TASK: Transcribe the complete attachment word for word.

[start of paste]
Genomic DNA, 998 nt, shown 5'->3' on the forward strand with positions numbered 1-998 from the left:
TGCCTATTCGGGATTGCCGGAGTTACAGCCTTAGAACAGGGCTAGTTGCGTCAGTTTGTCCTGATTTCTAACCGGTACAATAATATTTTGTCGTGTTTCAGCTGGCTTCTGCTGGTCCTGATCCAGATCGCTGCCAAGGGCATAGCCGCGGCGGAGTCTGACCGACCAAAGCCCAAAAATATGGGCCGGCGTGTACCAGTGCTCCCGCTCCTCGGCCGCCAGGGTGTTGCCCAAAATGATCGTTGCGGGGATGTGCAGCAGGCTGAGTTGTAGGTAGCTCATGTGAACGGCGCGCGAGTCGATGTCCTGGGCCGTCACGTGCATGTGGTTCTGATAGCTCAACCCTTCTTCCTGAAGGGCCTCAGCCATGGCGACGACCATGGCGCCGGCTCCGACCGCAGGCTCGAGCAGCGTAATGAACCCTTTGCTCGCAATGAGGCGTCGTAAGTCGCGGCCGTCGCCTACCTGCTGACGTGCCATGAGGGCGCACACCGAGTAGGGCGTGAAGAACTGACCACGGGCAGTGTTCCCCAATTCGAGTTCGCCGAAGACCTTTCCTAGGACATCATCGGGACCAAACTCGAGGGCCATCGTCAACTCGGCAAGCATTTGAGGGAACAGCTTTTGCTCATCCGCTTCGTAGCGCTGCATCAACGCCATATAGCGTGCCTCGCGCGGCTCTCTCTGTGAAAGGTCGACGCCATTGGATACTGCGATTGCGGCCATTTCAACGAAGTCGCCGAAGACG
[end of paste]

Genomic DNA, 998 nt, shown 5'->3' on the forward strand with positions numbered 1-998 from the left:
TGCCTATTCGGGATTGCCGGAGTTACAGCCTTAGAACAGGGCTAGTTGCGTCAGTTTGTCCTGATTTCTAACCGGTACAATAATATTTTGTCGTGTTTCAGCTGGCTTCTGCTGGTCCTGATCCAGATCGCTGCCAAGGGCATAGCCGCGGCGGAGTCTGACCGACCAAAGCCCAAAAATATGGGCCGGCGTGTACCAGTGCTCCCGCTCCTCGGCCGCCAGGGTGTTGCCCAAAATGATCGTTGCGGGGATGTGCAGCAGGCTGAGTTGTAGGTAGCTCATGTGAACGGCGCGCGAGTCGATGTCCTGGGCCGTCACGTGCATGTGGTTCTGATAGCTCAACCCTTCTTCCTGAAGGGCCTCAGCCATGGCGACGACCATGGCGCCGGCTCCGACCGCAGGCTCGAGCAGCGTAATGAACCCTTTGCTCGCAATGAGGCGTCGTAAGTCGCGGCCGTCGCCTACCTGCTGACGTGCCATGAGGGCGCACACCGAGTAGGGCGTGAAGAACTGACCACGGGCAGTGTTCCCCAATTCGAGTTCGCCGAAGACCTTTCCTAGGACATCATCGGGACCAAACTCGAGGGCCATCGTCAACTCGGCAAGCATTTGAGGGAACAGCTTTTGCTCATCCGCTTCGTAGCGCTGCATCAACGCCATATAGCGTGCCTCGCGCGGCTCTCTCTGTGAAAGGTCGACGCCATTGGATACTGCGATTGCGGCCATTTCAACGAAGTCGCCGAAGACG